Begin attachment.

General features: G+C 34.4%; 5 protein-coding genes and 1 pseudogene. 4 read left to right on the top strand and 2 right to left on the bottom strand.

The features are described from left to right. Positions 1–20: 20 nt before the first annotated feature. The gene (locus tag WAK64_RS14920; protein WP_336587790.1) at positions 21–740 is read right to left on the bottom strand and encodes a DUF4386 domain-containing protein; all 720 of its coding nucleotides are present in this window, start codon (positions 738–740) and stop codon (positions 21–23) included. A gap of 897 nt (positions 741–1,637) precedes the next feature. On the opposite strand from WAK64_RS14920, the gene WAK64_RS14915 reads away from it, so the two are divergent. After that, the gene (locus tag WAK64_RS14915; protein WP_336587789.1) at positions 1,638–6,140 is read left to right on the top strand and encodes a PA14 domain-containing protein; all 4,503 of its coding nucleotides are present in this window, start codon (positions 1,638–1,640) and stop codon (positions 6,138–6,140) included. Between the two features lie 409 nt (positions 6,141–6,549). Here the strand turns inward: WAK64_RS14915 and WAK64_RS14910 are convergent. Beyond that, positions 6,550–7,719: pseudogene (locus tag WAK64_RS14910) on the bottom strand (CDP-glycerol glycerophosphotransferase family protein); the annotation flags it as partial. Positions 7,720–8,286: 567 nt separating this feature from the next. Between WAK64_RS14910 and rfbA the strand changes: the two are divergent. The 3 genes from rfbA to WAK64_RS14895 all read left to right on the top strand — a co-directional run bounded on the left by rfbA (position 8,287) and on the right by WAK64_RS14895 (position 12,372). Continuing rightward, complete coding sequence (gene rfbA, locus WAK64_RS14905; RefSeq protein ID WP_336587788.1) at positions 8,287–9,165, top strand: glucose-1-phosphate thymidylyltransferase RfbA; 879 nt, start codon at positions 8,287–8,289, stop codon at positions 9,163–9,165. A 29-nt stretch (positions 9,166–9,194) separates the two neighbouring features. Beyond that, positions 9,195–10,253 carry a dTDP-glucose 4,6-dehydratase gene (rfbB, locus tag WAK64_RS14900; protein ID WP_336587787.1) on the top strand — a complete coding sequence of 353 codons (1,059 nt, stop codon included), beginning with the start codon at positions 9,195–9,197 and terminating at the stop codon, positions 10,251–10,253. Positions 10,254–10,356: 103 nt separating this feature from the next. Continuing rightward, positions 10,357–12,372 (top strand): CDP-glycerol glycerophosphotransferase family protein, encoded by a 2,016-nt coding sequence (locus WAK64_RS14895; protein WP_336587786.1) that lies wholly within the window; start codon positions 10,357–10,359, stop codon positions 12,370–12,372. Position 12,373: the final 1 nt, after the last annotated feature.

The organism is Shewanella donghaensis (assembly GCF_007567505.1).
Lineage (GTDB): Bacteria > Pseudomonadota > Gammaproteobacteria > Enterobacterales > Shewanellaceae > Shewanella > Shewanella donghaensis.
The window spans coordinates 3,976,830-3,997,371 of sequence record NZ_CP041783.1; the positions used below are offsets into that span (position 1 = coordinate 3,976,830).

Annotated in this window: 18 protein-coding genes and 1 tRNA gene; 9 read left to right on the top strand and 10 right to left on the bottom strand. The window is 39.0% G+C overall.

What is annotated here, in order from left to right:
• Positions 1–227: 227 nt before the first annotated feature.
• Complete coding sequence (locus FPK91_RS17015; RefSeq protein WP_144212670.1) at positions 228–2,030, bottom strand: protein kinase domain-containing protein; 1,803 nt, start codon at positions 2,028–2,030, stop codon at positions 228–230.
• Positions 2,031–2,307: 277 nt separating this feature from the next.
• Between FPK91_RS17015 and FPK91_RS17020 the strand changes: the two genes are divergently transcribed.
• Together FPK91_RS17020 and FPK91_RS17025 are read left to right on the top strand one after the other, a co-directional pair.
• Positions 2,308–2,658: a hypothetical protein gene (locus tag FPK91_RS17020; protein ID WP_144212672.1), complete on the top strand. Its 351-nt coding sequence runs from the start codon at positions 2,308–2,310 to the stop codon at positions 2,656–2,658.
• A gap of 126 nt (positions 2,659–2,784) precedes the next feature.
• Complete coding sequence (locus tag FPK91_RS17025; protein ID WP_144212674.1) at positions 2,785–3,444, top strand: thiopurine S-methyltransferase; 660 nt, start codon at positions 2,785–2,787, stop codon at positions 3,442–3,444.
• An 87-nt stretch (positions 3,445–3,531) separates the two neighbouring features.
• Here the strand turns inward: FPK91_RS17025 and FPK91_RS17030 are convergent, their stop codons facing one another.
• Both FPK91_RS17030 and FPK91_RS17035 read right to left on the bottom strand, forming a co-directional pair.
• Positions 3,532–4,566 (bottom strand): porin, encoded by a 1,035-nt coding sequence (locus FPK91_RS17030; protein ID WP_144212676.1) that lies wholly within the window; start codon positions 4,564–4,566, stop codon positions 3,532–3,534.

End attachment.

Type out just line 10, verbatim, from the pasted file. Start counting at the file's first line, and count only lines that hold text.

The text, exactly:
• Positions 2,031–2,307: 277 nt separating this feature from the next.